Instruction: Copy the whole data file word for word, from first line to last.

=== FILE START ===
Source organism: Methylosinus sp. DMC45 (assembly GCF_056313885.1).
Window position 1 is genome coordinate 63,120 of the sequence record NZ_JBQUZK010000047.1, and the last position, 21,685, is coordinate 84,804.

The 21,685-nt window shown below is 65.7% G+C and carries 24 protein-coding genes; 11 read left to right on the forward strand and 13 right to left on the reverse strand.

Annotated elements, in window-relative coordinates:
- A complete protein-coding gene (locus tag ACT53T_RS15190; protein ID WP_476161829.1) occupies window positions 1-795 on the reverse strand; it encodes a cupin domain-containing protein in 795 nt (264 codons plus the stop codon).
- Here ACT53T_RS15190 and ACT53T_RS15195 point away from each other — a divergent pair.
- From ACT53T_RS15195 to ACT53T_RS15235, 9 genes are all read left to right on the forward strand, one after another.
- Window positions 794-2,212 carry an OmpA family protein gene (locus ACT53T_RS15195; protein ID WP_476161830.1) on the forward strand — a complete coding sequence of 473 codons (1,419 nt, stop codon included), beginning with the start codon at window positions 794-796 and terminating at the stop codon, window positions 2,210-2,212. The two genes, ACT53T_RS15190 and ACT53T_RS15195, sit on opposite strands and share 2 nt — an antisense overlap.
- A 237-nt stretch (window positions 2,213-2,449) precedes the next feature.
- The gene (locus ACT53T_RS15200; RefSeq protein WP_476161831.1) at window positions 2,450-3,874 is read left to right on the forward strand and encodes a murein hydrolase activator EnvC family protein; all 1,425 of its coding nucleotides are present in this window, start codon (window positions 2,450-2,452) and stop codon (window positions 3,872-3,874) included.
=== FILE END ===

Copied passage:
Source organism: Methylosinus sp. DMC45 (assembly GCF_056313885.1).
Window position 1 is genome coordinate 63,120 of the sequence record NZ_JBQUZK010000047.1, and the last position, 21,685, is coordinate 84,804.

The 21,685-nt window shown below is 65.7% G+C and carries 24 protein-coding genes; 11 read left to right on the forward strand and 13 right to left on the reverse strand.

Annotated elements, in window-relative coordinates:
- A complete protein-coding gene (locus tag ACT53T_RS15190; protein ID WP_476161829.1) occupies window positions 1-795 on the reverse strand; it encodes a cupin domain-containing protein in 795 nt (264 codons plus the stop codon).
- Here ACT53T_RS15190 and ACT53T_RS15195 point away from each other — a divergent pair.
- From ACT53T_RS15195 to ACT53T_RS15235, 9 genes are all read left to right on the forward strand, one after another.
- Window positions 794-2,212 carry an OmpA family protein gene (locus ACT53T_RS15195; protein ID WP_476161830.1) on the forward strand — a complete coding sequence of 473 codons (1,419 nt, stop codon included), beginning with the start codon at window positions 794-796 and terminating at the stop codon, window positions 2,210-2,212. The two genes, ACT53T_RS15190 and ACT53T_RS15195, sit on opposite strands and share 2 nt — an antisense overlap.
- A 237-nt stretch (window positions 2,213-2,449) precedes the next feature.
- The gene (locus ACT53T_RS15200; RefSeq protein WP_476161831.1) at window positions 2,450-3,874 is read left to right on the forward strand and encodes a murein hydrolase activator EnvC family protein; all 1,425 of its coding nucleotides are present in this window, start codon (window positions 2,450-2,452) and stop codon (window positions 3,872-3,874) included.